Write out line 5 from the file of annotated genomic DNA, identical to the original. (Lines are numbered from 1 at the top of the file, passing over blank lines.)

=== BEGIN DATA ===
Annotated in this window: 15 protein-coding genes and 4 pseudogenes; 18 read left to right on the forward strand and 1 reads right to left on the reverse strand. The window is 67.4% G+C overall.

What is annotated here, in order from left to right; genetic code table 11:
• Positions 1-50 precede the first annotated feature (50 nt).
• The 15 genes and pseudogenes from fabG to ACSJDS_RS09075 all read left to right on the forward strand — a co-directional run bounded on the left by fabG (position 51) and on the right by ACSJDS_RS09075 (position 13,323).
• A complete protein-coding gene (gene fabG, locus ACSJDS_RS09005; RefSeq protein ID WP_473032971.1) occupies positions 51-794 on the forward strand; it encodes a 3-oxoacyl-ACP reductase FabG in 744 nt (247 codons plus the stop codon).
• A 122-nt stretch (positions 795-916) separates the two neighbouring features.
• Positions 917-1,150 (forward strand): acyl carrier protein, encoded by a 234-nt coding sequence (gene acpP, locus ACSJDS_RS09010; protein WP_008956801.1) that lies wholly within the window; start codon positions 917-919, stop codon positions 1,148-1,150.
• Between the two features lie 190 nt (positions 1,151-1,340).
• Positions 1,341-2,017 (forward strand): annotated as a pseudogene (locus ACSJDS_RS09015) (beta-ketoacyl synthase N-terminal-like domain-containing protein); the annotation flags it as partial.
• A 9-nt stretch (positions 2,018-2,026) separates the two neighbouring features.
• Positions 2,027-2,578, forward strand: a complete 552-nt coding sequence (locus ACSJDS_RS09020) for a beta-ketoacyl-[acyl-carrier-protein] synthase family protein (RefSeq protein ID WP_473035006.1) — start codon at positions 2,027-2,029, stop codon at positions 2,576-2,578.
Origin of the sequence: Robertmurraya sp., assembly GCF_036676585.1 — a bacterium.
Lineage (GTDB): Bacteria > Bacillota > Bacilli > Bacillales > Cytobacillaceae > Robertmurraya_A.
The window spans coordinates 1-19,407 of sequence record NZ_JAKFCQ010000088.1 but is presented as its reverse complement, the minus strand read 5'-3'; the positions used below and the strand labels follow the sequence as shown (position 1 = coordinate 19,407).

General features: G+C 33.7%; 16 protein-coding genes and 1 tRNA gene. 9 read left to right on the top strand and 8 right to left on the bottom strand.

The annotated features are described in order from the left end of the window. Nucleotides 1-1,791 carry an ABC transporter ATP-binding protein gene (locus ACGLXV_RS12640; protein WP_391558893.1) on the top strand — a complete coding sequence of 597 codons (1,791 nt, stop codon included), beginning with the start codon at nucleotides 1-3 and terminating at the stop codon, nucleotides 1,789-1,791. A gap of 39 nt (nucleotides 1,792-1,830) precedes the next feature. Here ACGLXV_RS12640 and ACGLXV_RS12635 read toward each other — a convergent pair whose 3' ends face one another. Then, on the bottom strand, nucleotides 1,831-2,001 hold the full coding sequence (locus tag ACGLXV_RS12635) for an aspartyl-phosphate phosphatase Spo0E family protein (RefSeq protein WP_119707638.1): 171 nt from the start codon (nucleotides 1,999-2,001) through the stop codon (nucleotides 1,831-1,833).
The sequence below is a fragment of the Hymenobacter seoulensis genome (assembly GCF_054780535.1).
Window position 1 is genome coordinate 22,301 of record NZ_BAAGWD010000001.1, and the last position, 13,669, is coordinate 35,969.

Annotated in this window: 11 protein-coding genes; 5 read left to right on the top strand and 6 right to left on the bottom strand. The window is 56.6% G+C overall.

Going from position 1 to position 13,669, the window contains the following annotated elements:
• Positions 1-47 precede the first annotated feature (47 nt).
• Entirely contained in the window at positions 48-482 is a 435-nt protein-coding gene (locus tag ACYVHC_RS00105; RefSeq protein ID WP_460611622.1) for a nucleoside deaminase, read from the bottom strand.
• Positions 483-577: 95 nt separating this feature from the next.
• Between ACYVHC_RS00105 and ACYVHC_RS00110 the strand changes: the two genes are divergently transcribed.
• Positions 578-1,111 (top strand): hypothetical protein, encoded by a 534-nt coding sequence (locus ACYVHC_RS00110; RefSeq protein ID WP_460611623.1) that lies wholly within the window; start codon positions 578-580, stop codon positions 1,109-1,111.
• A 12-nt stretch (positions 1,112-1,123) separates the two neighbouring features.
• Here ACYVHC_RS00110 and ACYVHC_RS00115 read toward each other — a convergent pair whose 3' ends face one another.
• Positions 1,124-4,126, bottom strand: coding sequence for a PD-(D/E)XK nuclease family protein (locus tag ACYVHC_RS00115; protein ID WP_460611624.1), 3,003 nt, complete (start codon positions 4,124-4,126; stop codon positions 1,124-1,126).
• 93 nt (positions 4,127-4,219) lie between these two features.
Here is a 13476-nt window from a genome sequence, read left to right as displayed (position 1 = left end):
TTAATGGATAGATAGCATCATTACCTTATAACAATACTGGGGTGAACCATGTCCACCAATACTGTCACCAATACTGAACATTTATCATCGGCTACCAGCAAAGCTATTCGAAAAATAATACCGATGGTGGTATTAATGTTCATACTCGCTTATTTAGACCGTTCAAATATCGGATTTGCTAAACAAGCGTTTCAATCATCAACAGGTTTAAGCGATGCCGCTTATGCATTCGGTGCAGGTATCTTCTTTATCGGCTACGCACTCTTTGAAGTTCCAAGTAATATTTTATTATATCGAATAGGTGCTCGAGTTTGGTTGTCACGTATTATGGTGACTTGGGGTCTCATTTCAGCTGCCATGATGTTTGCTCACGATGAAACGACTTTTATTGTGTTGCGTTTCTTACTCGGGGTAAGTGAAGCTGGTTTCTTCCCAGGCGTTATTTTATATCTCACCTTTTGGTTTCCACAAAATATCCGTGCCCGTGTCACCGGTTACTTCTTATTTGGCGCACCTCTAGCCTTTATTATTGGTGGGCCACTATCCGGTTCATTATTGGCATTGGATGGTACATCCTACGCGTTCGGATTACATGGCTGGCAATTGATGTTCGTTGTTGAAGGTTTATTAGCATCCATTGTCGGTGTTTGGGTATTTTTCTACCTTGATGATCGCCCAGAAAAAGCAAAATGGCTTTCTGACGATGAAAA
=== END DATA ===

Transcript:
• A complete protein-coding gene (gene fabG, locus ACSJDS_RS09005; RefSeq protein ID WP_473032971.1) occupies positions 51-794 on the forward strand; it encodes a 3-oxoacyl-ACP reductase FabG in 744 nt (247 codons plus the stop codon).